The following problems came with the vehicle when I bought it used:
The dash lights do not work, making it impossible to see how fast the vehicle is moving at night. Professional mechanics can't even find the source of the problem.
The antenna was broken off. Motorized telescoping antennas are fragile, so this is a common problem. This hasn't been replaced yet. A new motorized antenna will cost about $35.
The turn-signal switch does not activate the right-hand turn signal when engaged. It must me held upward with force to keep the signal blinking. This has not been repaired yet.
The right-side button that operates the motorized mirrors does not work. It has not been repaired.
The factory fog lights do not work. It appears as if poor design allowed water to get to them and corrode them very badly. These have not been replaced yet.
The headliner was coming down in the rear. Glue fixed this problem in no time.
The third stoplight does not work. It is either an electrical problem or there is some slim chance that every single bulb has burned out. It has not been repaired yet.
The following mechanical problem occurred after I acquired my Regal:
After two months of ownership, the engine began idling erradically while in neutral or while stopped and even stalls out sometimes. A $70 diagnostic test did not reveal any problems. Any number of things could be causing this problem.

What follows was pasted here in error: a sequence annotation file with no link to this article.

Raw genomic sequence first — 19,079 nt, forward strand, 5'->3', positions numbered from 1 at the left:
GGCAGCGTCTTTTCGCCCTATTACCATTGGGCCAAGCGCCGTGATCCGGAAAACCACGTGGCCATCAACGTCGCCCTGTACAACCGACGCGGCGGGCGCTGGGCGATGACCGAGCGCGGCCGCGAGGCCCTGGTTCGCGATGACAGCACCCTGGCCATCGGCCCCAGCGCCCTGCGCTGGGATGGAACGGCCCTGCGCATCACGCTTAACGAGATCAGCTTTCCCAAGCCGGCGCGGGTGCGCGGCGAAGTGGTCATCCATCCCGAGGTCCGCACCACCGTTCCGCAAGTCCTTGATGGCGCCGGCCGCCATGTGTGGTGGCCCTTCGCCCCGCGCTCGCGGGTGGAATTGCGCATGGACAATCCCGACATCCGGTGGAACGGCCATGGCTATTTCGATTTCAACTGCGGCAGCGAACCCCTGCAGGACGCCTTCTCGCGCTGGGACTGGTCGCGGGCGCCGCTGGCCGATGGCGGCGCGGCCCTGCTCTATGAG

I acquired my black 1992 Regal Gran Sport 2-door in March of 2004. It is a replacement for my previously mint-condition 1993 Chevrolet Lumina Euro 2-door that I wrecked in January of 2004. The first-generation Lumina and the Regal share the same body style, designated the W-body.
The first thing I noticed while inside the Regal is the attractive styling and unique design of the interior. The driver's seat is 6-way power-adjustable and is very comfortable.
There are four storage areas inside the vehicle. One is on the ceiling, a second is in the console, the third is behind the shifter with a sliding lid, and the fourth is the glovebox, which houses the passenger's cupholder and the spare change holder. The driver's cupholder is in front of the console.
One thing that surprised me was the Regal GS's ability to tightly corner the turns. The factory-upgraded shocks greatly reduce lean when going into turns. However, the turning radius is quite poor. This isn't a car you'd want in a crowded city loaded with pedestrians.
Acceleration while in first and second gears can out-do that of other vehicles of similar size. However, once it shifts into third, the quick acceleration dissipates. At the quarter-mile drag strip I was getting 17.6 to 17.8 seconds at 76 miles per hour with a full tank of gas, a loaded trunk, 114,000 miles on the engine, and no modifications.
Overall, I feel this was a good purchase for $1800, despite all the electrical problems that came with it. It looks good when clean and has enough power to get the job done.